Upon Seeing a Beggar on the Street Corner

Amongst the to and fro, of a city’s ebb and flow,

One lonely figure lay, her sadness on full display.

My heart to hers it flew, all eyes from hers withdrew,

Her scrawling remained unread, and still for coin she begged.


With serest hair as pale as flax, and rips and tears about her slacks,

She sat cross legged and bare of feet, alway  the pavement was her seat.

I saw from far her woeful plight, and her countenance, far from bright;

What could I do but offer aid, to one who had been by fate unmade?


I kindly took her side, dull eyes now opened wide,

In plain sight of all, the only one to heed her call.

“Take what little I have to give, though ‘tis hardly ‘nough on which to live”

Quoth I whilst reaching for my purse, as if my coin would lift her curse.


A frail hand outstretched for mine, covered  in brown filth and grime,

And in its bony structure I lay, all the coin I had that day.

I curled her fingers to a fist, prest my hands ‘gainst her wrists,

Looked deep into the deep green eyes, the kind most men would often prize.


I lingered upon her freckled face, as if a princess by fate misplaced,

Then into those green eyes so round, which swiftly cast she to the ground.

I could tell that once her cheeks were rose, though now they showed the years of woes;

And though her nose remained upturned, still the crowds would only spurn.


Her arm fell swiftly to her side, as if by exertion had been made tired,

Then hand met pocket quick as light, and all the coin was gone from sight.

There I thought her to speak her mind, and praise me as not to seem unkind,

But no words from her lips did pass, that sallow and ill fated lass.


I did not do it for want of token, only to help one who seemed so broken;

Assistance was its own reward, being human to one who society abhorred.

Before I rose, she met my eye, and her gratitude one could not deny;

Her smile repaid me a thousand fold, worth more than her weight in gold.


It was a look of tender love, which her existence was devoid of.

In that instant we made a connection;  one that transcended mere coin collection.

We opened our hearts and I felt her pain, though I knew I would never see her again;

That beggar on the corner of the street, whose life would never again be complete.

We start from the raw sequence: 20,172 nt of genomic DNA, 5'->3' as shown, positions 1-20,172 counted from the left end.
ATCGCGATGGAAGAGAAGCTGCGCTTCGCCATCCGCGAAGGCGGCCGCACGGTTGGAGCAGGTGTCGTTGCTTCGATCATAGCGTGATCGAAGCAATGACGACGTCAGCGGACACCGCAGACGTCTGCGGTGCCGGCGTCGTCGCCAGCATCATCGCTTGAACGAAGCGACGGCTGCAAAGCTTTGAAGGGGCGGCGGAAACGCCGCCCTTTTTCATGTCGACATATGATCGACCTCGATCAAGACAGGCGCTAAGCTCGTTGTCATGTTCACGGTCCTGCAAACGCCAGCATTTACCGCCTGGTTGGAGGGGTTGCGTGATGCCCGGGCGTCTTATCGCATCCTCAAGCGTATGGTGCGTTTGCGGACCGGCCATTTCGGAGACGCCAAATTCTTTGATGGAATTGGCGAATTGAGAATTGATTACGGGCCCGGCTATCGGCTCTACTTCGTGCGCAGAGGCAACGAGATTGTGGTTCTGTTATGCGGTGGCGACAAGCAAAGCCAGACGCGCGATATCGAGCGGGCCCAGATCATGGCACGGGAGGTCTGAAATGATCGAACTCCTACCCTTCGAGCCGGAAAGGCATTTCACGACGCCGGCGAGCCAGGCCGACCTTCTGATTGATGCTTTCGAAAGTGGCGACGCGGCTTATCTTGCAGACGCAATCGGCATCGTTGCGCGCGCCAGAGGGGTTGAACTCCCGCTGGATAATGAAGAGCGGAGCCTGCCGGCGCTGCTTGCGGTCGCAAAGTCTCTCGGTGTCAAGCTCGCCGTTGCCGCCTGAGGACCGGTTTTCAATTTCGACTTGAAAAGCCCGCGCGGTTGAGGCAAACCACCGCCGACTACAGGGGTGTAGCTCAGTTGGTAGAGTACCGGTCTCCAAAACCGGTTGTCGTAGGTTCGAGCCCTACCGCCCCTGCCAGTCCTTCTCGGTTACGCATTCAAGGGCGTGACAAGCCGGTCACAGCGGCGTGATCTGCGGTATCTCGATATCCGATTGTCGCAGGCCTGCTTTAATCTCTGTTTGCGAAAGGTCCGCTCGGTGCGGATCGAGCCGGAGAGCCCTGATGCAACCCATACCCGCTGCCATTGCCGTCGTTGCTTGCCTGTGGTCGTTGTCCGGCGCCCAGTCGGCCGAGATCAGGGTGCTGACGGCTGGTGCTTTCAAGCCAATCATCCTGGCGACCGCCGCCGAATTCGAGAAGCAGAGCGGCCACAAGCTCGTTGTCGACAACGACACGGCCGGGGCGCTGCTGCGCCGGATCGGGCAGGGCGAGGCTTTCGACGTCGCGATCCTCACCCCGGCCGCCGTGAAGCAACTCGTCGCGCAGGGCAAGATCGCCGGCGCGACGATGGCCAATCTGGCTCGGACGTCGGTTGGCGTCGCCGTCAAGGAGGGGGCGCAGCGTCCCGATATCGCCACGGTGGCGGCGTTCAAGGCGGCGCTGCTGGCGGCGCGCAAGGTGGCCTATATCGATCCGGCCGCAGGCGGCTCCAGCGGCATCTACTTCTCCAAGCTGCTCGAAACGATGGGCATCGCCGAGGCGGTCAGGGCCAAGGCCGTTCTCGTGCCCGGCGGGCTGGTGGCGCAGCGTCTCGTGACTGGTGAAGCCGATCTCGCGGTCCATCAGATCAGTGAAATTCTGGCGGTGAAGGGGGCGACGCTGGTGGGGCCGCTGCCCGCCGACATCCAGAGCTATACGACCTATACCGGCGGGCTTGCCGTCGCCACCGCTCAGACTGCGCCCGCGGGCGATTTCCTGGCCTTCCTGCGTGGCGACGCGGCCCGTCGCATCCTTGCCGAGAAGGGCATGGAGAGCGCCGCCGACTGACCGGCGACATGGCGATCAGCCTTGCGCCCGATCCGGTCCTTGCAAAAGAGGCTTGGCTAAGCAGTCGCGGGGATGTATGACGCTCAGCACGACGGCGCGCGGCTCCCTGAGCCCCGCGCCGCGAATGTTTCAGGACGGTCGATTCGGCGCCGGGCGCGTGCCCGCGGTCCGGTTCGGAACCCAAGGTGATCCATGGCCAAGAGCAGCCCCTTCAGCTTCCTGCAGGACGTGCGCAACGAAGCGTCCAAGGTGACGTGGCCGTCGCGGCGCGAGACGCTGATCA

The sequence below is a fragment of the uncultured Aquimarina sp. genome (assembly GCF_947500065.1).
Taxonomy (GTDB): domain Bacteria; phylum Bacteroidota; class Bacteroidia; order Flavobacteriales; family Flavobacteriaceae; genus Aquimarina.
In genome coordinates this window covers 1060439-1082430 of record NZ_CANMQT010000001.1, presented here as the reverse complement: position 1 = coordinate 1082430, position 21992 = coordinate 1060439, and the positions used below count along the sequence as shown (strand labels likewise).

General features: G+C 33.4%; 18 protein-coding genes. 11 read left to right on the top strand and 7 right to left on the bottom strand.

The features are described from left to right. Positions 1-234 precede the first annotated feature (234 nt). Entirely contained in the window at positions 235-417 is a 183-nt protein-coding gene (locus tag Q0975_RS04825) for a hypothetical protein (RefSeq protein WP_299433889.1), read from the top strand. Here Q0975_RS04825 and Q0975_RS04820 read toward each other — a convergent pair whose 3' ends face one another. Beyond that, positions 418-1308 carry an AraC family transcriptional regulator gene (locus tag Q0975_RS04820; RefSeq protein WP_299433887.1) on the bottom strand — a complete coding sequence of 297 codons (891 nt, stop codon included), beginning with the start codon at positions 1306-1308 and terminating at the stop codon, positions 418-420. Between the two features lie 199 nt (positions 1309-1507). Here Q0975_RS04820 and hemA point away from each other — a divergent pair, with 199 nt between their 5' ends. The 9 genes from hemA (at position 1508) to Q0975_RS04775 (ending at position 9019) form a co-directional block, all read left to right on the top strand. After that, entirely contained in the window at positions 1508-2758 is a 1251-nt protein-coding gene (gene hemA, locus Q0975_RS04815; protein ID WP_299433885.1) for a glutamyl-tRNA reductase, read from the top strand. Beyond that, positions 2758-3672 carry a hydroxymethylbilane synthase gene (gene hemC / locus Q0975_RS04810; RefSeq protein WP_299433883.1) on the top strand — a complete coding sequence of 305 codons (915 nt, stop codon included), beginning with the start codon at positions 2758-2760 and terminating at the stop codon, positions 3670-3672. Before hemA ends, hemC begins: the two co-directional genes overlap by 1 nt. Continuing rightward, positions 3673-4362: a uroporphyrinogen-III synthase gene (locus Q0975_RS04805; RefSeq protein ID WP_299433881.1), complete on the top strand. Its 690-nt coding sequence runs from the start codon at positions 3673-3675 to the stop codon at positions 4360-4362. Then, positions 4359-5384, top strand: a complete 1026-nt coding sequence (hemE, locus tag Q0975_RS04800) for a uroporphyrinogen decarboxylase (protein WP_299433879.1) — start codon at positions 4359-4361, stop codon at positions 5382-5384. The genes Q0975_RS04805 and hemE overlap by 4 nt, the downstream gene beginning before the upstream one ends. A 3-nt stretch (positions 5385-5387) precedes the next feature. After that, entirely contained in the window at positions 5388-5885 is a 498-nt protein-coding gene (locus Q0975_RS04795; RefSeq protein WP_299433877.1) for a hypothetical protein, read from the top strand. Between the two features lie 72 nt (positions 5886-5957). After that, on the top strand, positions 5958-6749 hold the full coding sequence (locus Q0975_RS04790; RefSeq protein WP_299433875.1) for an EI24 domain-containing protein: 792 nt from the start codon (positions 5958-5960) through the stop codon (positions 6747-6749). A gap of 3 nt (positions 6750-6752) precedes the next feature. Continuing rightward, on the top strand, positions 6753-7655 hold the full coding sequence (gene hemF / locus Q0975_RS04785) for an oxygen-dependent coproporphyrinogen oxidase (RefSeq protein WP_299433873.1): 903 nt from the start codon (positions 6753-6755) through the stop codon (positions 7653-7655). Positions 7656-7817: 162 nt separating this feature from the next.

I often wonder how her destiny unfurled, and how she is fairing in such a cruel world,

And whether or not she ever found peace; or perhaps her own special form of release.

All I know is that moment we shared, was a moment for which I was most unprepared,

For even right now I can see her on the street, the nameless beggar with a smile so sweet.


“Man is dear to man; the poorest poor long for some moments in a weary life when they can know and feel that they have been, themselves, the fathers and the dealers-out of some small blessings;  have been kind to such as needed kindness, for this single cause, that we have all of us one human heart.”

William Wordsworth


3 thoughts on “Upon Seeing a Beggar on the Street Corner

  1. Excellent piece! I really enjoy your usage of the older English word phrasing, it works especially well in this poem. So many of the most intimate moments in our lives transpire without a word, just simply a touch, a look and a feeling!

    • Thankyou so much. I shamelessly try to use archaic language wherever I can haha.
      I agree. I can’t express how much that rings true with me. I often wonder if others I see on the street place a similar value on smiles, looks, and other small tokens of acknowledgement or gratitude.

      • You’re very welcome and there is absolutely no shame in that whatsoever!

        I guess therein lies the truth of that old saying “Actions speak louder than words!” I would imagine that the people you see on the street do place a similar value on those gestures but whether it’s a conscious thing or not depends on the individual. I would say however that a beggar probably appreciates a selfless, kind gesture more than they do sympathetic words because often those words are hollow and meaningless without the action to prove them true!

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